San Francisco Giants vs. Atlanta Braves – Box Score – July 23, 2009 – ESPN

When smart-alecky people like me, who never played the game, say that the bunt is a bad play, what we really mean is that the sacrifice bunt, if used and fielded correctly, produces fewer runs than hitting away. However, this breaks down when the defensive team doesn’t accept the proferred sacrifice, because the attempt to give away an out for a base often turns instead into a base and a baserunner. In other words, take the out, stupid.

In the eighth inning of what I will call today’s “game” because this is a family website, the Atlanta Braves presented a stirring example of stupidity and ineptitude rarely seen in Atlanta since the introduction of New Coke. I speak not of Mike Gonzalez, who entered a 1-1 game to start the inning, and was hit with a line drive that turned into a single and was forced to leave the game, though he probably shouldn’t be giving up line drives on 0-2 pitches. I speak of Casey Kotchman, alleged gold glove-quality first baseman (“no errors in an Atlanta uniform!”) who suffered a complete brain-lock when the ensuing hitter attempted to gift the Braves with an out, lollygagged when he discovered there was no chance for the out at second, and was late throwing to first, for an alleged “hit”. He left the game on a double-switch (for Kelly Johnson, back on the roster in place of Brooks Conrad, instead of Greg Norton, even though Norton is awful and in fact ended the game today; I suspect Bobby had a hissyfit after the Braves originally planned to DFA Norton), bringing an end to History’s Worst Hitting Streak.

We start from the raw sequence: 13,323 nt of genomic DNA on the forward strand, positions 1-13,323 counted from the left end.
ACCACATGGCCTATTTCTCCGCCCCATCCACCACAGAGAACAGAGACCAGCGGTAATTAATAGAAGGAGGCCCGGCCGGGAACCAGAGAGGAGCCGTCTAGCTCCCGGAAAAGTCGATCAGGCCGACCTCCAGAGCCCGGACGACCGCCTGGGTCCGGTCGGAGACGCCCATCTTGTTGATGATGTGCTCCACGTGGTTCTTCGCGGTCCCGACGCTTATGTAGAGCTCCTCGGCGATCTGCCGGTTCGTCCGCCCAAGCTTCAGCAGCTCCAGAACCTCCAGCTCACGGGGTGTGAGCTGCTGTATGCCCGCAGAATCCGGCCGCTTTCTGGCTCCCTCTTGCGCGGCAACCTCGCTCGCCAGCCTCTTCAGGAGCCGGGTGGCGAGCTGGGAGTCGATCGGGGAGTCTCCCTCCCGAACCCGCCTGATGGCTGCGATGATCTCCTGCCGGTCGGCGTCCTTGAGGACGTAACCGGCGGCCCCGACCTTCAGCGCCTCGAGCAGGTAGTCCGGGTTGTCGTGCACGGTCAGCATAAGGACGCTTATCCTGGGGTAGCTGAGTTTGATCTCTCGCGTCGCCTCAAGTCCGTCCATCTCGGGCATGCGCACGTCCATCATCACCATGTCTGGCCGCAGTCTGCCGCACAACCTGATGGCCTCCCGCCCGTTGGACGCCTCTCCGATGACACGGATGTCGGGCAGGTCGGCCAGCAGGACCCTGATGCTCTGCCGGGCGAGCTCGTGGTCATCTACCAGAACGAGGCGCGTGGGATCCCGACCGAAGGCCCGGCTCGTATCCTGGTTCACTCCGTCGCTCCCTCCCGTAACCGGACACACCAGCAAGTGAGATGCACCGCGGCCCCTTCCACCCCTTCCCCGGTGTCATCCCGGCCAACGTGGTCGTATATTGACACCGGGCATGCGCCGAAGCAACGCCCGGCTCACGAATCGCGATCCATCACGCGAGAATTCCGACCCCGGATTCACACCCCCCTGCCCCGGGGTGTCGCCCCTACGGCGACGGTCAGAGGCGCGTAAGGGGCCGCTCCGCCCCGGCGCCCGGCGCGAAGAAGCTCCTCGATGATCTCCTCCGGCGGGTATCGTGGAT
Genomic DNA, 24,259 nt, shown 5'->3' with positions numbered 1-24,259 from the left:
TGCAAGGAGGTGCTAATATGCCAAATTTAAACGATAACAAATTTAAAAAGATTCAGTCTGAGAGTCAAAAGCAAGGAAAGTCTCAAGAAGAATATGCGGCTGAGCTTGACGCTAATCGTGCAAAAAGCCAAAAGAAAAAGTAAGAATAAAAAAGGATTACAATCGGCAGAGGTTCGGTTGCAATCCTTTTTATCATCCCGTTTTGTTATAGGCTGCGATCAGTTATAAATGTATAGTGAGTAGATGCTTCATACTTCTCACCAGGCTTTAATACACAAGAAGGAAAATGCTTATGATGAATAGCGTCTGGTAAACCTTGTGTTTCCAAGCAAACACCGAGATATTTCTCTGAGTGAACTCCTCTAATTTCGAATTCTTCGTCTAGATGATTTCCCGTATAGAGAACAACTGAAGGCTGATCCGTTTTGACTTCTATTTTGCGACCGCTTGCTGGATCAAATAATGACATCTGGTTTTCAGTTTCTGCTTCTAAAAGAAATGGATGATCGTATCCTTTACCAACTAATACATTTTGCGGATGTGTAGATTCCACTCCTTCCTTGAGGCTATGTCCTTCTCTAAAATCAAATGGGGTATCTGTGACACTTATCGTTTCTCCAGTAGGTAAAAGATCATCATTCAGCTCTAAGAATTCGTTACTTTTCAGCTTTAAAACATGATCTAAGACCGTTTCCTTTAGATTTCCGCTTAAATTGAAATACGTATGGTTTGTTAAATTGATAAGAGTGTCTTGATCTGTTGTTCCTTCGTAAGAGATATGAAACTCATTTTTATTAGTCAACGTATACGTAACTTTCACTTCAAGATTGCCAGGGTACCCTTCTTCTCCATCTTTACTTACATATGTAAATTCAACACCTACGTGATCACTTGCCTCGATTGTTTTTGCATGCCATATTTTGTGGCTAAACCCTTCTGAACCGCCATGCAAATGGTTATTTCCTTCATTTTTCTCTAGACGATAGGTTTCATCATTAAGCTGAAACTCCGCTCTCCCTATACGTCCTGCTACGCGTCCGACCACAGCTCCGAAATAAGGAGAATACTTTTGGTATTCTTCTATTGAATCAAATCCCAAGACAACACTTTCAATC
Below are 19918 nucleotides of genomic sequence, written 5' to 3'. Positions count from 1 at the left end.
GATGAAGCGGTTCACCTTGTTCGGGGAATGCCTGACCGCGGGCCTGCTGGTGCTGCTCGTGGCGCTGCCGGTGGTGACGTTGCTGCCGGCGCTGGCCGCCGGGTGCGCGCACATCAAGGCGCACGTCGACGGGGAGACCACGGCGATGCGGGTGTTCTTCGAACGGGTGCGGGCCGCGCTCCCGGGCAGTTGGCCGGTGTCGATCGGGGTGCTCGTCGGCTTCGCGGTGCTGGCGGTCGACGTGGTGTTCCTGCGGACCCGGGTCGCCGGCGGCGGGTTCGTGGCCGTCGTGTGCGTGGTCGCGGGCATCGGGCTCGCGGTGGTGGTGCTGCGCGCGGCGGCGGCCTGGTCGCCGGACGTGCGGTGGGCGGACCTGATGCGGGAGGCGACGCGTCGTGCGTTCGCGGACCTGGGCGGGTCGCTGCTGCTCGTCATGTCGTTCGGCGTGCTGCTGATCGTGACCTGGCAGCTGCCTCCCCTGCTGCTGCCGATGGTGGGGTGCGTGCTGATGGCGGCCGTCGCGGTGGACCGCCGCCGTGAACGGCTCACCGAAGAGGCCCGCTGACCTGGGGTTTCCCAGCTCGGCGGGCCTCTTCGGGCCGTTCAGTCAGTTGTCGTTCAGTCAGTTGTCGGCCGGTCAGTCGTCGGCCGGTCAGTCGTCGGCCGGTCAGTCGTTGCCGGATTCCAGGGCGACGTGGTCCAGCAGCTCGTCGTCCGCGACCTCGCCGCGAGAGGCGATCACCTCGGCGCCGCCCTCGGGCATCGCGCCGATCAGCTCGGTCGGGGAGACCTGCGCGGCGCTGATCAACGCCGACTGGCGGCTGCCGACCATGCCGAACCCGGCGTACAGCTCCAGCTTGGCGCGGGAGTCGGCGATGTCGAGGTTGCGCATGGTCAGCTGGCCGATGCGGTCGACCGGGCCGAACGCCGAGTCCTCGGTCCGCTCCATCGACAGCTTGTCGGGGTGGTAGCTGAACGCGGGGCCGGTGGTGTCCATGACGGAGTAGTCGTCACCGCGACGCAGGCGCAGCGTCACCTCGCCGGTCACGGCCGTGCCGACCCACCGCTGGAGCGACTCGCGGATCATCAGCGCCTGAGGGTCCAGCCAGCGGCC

I also speak of Peter Moylan who apparently [deleted because it’s possibly an ethnic slur] and who, when fielding the next bunt, instead of just taking the out at first base, looked at third, forcing him to rush the throw to first, which he then threw off the batter’s helmet, allowing a run to score and turning the Giants’ miserable attempts to scratch out a single run into a big inning. By the end of the inning, four runs had scored, all while Moylan was in the game. Only two runs were charged to Moylan, only one of them “earned”, even though the entire thing was almost all his fault.

The Braves’ only run scored on a solo homer by — who else? — Yunel in the second. They had several scoring opportunities because of walks, but had only six hits, only three off of starter Barry Zito and three in the last two innings off the bullpen, already down four runs. One was a two-out double in the ninth with nobody on by pinch-hitter Brian McCann, and it sure is a good thing he was saved for that crucial situation.

Kenshin Kawakami was limited to five innings largely due to control issues, as he threw 97 pitches, 58 strikes. Apparently, the umpire had one of those unusual strike zones that resembles a modern art sculpture, but I didn’t see for sure. At any rate, Bobby was thrown out in the sixth for “arguing balls and strikes” when Yunel was called out on a strikeout-throwout DP on a 3-2 pitch that was apparently high. Arguing balls and strikes is allegedly an automatic ejection, but everybody argues balls and strikes so if you actually enforced this rule you’d wind up with all forfeits, so what it really is is an “umpires can eject anyone they want at any time and MLB won’t do anything about it” rule.